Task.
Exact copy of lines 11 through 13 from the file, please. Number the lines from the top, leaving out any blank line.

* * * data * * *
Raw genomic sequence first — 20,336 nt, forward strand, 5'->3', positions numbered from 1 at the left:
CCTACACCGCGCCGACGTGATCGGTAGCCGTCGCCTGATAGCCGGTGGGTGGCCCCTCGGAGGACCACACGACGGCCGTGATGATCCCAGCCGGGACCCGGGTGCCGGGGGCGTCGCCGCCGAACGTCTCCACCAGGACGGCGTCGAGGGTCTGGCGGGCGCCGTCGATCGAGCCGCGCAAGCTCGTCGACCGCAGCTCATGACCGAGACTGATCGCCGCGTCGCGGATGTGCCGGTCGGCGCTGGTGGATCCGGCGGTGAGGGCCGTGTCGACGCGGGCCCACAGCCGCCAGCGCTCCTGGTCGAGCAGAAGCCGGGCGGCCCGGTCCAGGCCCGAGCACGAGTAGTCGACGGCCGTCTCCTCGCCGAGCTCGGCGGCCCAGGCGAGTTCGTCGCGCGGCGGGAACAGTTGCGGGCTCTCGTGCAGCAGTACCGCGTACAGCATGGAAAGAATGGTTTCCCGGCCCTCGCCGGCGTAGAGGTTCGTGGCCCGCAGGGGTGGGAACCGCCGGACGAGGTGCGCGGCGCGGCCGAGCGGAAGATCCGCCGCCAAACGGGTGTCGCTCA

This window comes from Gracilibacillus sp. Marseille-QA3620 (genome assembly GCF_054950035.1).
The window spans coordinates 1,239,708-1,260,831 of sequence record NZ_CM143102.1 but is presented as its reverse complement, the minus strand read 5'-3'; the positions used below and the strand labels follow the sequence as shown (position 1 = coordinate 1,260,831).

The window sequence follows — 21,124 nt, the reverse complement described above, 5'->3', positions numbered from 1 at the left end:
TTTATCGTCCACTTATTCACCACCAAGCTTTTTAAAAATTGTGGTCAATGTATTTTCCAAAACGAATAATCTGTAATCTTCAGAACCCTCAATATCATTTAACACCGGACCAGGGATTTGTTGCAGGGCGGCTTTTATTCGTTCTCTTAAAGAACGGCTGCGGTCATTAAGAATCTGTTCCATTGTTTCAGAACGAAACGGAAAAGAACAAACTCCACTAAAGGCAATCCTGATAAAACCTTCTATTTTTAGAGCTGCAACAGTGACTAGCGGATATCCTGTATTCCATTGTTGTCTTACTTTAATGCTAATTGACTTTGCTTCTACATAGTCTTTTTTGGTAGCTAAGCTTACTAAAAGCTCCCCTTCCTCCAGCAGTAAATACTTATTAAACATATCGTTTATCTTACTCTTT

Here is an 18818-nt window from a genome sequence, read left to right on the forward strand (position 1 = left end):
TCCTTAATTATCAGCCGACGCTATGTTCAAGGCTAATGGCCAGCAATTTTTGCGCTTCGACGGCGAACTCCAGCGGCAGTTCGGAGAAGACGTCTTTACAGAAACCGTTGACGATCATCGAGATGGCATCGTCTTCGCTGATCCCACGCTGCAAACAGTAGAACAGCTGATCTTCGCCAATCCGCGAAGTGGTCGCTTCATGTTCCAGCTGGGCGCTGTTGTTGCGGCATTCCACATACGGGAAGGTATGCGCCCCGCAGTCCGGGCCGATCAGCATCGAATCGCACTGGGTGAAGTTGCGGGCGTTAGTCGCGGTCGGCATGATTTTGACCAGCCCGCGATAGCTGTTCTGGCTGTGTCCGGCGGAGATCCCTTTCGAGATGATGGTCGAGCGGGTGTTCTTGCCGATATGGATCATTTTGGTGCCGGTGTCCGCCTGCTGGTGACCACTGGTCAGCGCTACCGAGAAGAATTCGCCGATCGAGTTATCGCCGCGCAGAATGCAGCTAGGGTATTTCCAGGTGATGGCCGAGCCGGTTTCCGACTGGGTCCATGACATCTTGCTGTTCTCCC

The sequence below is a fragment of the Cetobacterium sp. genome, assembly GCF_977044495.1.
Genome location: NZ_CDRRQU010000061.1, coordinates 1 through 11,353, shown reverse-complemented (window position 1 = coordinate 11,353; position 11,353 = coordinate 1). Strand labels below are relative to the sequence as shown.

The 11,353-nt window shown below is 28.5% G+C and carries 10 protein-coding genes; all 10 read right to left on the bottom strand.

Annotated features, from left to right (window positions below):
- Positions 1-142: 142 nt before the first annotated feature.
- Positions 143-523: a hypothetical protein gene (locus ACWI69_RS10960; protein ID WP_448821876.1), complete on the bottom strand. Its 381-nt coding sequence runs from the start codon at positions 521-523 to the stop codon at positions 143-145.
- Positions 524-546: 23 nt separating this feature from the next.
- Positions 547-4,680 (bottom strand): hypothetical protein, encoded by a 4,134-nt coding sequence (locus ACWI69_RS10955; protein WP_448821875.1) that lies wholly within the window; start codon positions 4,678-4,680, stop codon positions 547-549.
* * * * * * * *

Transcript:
The 11,353-nt window shown below is 28.5% G+C and carries 10 protein-coding genes; all 10 read right to left on the bottom strand.

Annotated features, from left to right (window positions below):
- Positions 1-142: 142 nt before the first annotated feature.